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Two charged with Magnolia Elementary explosive incident, planned to shoot cops, rob bank

By Scott Buttram, Publisher and Megan Miller, Editor

TRUSSVILLE –The Trussville Police Department along with the ATF, and investigators from the Metro Area Crime Center worked together in the apprehension of Zachary Edwards, 35, and Raphel Dilligard, 34,  of Birmingham. According to Trussville Police Capt. Jeff Bridges, the suspects are in a dating relationship and live together.

Both subjects have been charged with possession of a hoax destructive device, rendering false alarm, and making terrorist threats for the incident that occurred on November 16 at Magnolia Elementary School, Bridges said in a statement released Wednesday.

Zachary Edwards and Raphel Dilligard of Birmingham were charged with the incident involving a suspicious explosive package found at Magnolia Elementary in Trussville. Photo via the Trussville Police Department

Zachary Edwards and Raphel Dilligard of Birmingham were charged with the incident involving a suspicious explosive package found at Magnolia Elementary in Trussville.
Photo via the Trussville Police Department

Bridges said investigators have obtained a confession of the incident that led the lock down of the elementary school and the soft lock down of all Trussville schools. Bridges said Edwards made the 911 call that caused the school to go into lockdown, disguising his voice as a female’s when he did so.

According to investigators, Edwards claimed to be a member of the Black Panthers and the Black Mafia. He allegedly said he intended to get the cops in one location to shoot them before saying he intended to use the incident as a diversion to rob a bank.

Bridges said the suspect told investigators that when he drove to a local bank, he aborted his plan because a Trussville patrol unit was in the parking lot.

“When the call about a suspicious package came in, we notified all of our school resource officers and told them to check the grounds at all schools for anything suspicious,” Bridges said. “Because we were concerned about the possibility of a diversion, we sent all available units to banks, jewelry stores or any other location that may get hit and told them to be as visible as possible. That’s why the suspect saw one of our guys in the bank parking lot.”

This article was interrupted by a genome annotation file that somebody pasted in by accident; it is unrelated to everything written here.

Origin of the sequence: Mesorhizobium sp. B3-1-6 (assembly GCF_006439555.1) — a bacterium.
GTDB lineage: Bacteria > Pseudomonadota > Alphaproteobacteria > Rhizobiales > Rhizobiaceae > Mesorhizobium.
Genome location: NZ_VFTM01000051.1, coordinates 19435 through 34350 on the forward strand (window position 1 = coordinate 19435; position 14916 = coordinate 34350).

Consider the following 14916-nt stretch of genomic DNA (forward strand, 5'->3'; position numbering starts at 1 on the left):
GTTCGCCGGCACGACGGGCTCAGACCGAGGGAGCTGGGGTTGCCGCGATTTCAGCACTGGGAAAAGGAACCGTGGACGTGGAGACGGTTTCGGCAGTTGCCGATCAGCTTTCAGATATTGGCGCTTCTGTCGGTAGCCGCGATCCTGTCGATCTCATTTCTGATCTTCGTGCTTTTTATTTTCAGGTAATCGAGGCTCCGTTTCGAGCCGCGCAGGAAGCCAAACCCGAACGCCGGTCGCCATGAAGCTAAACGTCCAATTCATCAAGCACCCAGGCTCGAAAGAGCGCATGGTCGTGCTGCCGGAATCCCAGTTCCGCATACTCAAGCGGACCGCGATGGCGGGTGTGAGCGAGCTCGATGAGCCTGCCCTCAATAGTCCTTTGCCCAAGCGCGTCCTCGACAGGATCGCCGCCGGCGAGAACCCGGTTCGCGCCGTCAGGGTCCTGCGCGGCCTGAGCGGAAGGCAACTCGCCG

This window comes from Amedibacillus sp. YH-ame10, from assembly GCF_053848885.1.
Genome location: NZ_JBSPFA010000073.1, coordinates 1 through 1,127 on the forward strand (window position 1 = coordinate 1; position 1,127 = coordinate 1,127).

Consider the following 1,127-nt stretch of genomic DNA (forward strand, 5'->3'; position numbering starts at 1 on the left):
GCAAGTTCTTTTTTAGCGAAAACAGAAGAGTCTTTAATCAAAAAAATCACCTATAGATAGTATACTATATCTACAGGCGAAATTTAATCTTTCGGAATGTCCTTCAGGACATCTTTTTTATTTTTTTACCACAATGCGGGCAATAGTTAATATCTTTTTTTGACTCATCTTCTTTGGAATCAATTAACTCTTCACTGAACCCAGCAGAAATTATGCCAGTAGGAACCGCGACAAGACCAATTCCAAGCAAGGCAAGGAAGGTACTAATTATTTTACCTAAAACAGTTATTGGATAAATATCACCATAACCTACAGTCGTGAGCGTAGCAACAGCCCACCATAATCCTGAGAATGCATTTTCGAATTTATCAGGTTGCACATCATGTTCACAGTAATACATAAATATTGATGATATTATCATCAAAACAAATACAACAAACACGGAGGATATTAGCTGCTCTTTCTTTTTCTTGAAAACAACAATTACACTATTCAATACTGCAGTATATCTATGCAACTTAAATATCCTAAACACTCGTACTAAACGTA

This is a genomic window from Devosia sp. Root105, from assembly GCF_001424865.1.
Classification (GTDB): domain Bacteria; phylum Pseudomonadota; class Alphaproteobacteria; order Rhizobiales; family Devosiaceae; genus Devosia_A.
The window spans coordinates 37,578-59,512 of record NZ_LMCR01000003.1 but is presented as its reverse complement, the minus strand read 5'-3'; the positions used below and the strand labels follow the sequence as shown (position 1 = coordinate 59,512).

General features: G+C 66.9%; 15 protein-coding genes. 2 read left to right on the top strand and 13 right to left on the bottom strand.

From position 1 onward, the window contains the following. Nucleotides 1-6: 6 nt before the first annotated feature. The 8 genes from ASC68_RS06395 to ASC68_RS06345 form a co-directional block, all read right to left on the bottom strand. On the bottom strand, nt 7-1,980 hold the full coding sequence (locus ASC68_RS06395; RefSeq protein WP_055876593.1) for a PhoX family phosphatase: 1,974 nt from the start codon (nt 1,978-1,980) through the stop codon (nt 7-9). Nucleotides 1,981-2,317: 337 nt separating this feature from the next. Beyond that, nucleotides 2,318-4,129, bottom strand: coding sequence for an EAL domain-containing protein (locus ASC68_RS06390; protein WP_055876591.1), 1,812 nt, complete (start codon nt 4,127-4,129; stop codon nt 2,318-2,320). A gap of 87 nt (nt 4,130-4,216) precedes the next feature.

The cell phone used to make the 911 call was key in leading law enforcement to the suspects. The caller, that police now believe to be Edwards, said he knew what a bomb looked like and there was a bomb on a vehicle outside Magnolia Elementary School. The school SRO was sent outside to check the device. He photographed the suspicious package and sent the photo to his commanders who called in the Jefferson County Sheriff’s Office bomb team. Subsequently, the ATF and FBI joined the investigation.

The package contained a digital timer and wires that were visible from the outside. Inside, ATF agents found gunpowder and Play-Doh. The package was designed to resemble a bomb, but was missing a key element that would have caused detonation.

Bridges said the phone had previously been registered to the suspects who lived in the East Lake area of Birmingham, but they told investigators they no longer had the phone.

Investigators found that the timer used in the device was sold only at Walmart. The investigation showed that only three had been sold recently. Officers checked the one that had been sold at the Walmart in Irondale and a review of the security tape showed the female suspect purchasing the timer.

Edwards had been charged in 1999 and 2006 with attempted murder and was convicted on the 1999 charge. He served three years of a 15 year sentence before being released.

“These arrests indicate the collaborative effort by federal, state and local authorities realizing that explosive related incidents are a crime of violence by placing innocent people’s lives and property in harm’s way,” Michael Knight, Public Information Officer with the Nashville Division of ATF, said. “ATF’s Frontline strategy utilizes every available resource to make our communities a safer place to live.”

From the experience, Bridges said the Trussville Police Department learned that there is no day that is routine.

“A normal day can turn into a worse day, and we were fortunate that didn’t happen here,” Bridges said. “We were fortunate to put that together and put someone in jail for it.”

Mayor Buddy Choat, Trussville Police Public Information Officer Capt. Jeff Bridges and Special Agent David Hyche with the ATF Nashville Field Division held a press conference at City Hall at 1:30 p.m. Wednesday.

Choat opened the conference, saying it was both a good and a bad day for the city of Trussville.

“The work that was done between our local enforcement officers, the ATF, Sheriff’s Department, was all magnificent,” Choat said.

Choat said all parties involved reviewed what happened and were all satisfied with the work that was done.

“I can’t be more thankful to our local authorities,” Choat said.

Agent Hyche has worked in three major cities over the course of his 28 year career, and said he’s seen many hoax devices and suspect packages over that time period.

“I’ve never seen this well-orchestrated and rapid a response time,” Hyche said. “A lot of these times these things aren’t taken very seriously, but everybody treated this like this was a school with our kids.”

The pair are being held at the Trussville City Jail. Edwards’ bond is set at $600,000, and Dillgard’s bond is set at $10,000. Bridges said Edwards’ bond is higher due to his past history.

They are expected to be transferred to the Jefferson County Jail later on Wednesday. There is a possibility that federal charges will follow.

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